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Working With Ngos In A Consortium Child Eye Health Project, The Kenya Experience

Published: 17.12.2015

Background to Child Eye Health

Child Eye Health was identified as a gap in the prevention blindness by the Ophthalmic Services Unit, then the Division of Ophthalmic Services (Ministry of Health) during a Strategic Planning for the Unit in Kenya. However, the unit was faced with many challenges in providing eye health as it relied on meagre resources in HRD, equipment and consumables.

The SIB initiative called for proposals for child eye health in East Africa to provide comprehensive eye care and several eye care NGOs expressed interest in the programme. The idea of forming a consortium of organizations was conceived and two consortia were formed namely: – Brien Holden Vision Institute and Christofel Blinden Mission (CBM).

In this project, Brien Holden Vision Institute consortium provides the primary eye care in the primary health facilities while CBM provides the clinical services at the secondary levels and tertiary.

The strength of working as a consortium

Upon formation of the two Consortia, the organizations worked out partnership modalities. They developed and signed M.O.U s between the consortia as well as amongst organizations. As experience from this project has shown, working in a consortium has the following strengths.

a) It has enabled greater geographical coverage of eye care services for children.

b) Exchange of expertise. Each organization has its significant contribution based on their strength and it is upon this that the consortium stands firm. Some are good in Primary Care Services others in surgeries so when brought together they formed a more productive team.

c) The organizations are implementing ChEH in areas where they are working in other programs thus they do not need to form new relationships which would have consumed more time.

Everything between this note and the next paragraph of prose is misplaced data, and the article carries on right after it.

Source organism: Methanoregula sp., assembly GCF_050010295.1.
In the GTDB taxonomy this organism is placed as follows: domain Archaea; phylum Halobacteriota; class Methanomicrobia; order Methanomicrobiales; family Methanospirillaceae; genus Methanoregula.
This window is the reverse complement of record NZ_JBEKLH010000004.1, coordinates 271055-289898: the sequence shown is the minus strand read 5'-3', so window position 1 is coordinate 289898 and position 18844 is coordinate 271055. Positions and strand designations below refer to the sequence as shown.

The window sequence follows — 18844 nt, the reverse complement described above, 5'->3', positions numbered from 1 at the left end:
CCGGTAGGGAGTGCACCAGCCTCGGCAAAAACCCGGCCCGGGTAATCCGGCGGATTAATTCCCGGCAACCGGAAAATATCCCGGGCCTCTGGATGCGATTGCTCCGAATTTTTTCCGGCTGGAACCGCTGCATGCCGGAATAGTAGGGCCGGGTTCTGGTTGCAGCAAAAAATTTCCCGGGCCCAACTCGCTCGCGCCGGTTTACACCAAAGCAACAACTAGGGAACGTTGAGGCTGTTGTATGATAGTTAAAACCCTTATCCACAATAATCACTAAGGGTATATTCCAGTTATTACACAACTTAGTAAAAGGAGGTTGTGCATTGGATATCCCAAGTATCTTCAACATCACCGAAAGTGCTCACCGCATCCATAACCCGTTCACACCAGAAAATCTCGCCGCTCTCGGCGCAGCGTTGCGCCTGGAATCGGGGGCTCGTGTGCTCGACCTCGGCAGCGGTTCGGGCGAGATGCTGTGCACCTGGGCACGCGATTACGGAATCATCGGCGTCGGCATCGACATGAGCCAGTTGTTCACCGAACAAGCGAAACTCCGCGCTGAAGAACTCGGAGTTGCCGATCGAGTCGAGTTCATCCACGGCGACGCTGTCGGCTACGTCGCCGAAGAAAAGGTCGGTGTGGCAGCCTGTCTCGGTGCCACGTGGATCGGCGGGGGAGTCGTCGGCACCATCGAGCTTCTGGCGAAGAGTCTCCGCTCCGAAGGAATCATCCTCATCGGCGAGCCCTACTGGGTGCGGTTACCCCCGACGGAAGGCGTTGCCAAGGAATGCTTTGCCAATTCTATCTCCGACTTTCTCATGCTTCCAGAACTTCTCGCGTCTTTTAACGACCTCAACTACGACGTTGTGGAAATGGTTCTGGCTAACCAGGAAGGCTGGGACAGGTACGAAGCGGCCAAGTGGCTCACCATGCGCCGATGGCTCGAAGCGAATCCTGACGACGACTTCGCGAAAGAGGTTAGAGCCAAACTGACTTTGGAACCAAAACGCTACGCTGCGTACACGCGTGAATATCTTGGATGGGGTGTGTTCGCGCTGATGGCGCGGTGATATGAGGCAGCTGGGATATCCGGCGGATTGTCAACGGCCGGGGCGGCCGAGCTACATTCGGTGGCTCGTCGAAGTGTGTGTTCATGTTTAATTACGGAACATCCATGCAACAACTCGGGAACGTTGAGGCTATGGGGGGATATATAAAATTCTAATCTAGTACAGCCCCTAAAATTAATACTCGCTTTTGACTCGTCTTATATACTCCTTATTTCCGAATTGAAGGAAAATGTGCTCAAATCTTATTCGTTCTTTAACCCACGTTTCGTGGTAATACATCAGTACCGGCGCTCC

d) All organization have individuals country offices with staff. The project has therefore relied on this human resource available with little need to employ many new program staff or creating physical offices for child eye health project.

e) Greater collaboration between MOH and organization within the consortia has been achieved since they are all dependent on each other. The level of consultation has increased as portrayed in joint consortia meetings.

Challenges of coordinating a consortium

1. Organizations have different organizational policies regarding reporting, budgeting, among others. This poses challenges in trying to achieve the objectives of ChEH and work within these policies. However, consultative meetings have been held so as to get the modalities of operation.

2. The ministries of health and education are partners in child eye health. Their participation, commitment and contribution follow a rigorous bureaucracy which sometimes delays progress. This has often called for persistent follow up.

3. Initially there was a lot of suspicion among organizations especially in budget and activities allocation. This due is to the fact that the consortium was a new concept and organization were seemingly not certain of how to operate in a consortium. It therefore became necessary for organizations to consult more often.

4. Lethargy. This is brought by the fact that no individual organization is individually responsible of neither success nor failures of the project or the coordinator. Some organizations tend to portray superiority over others which does not work well.

5. Existence of other competing programs running parallel to child eye health. Sometimes the organizations tend to pay more attention to their other programs making coordination for ChEH a bit difficult.

The challenges not withstanding there is a lot of strength in numbers, so consortium is a more productive way of providing eye health.

Gladwell Wanjiru

CEH Project Coordinator, Kenya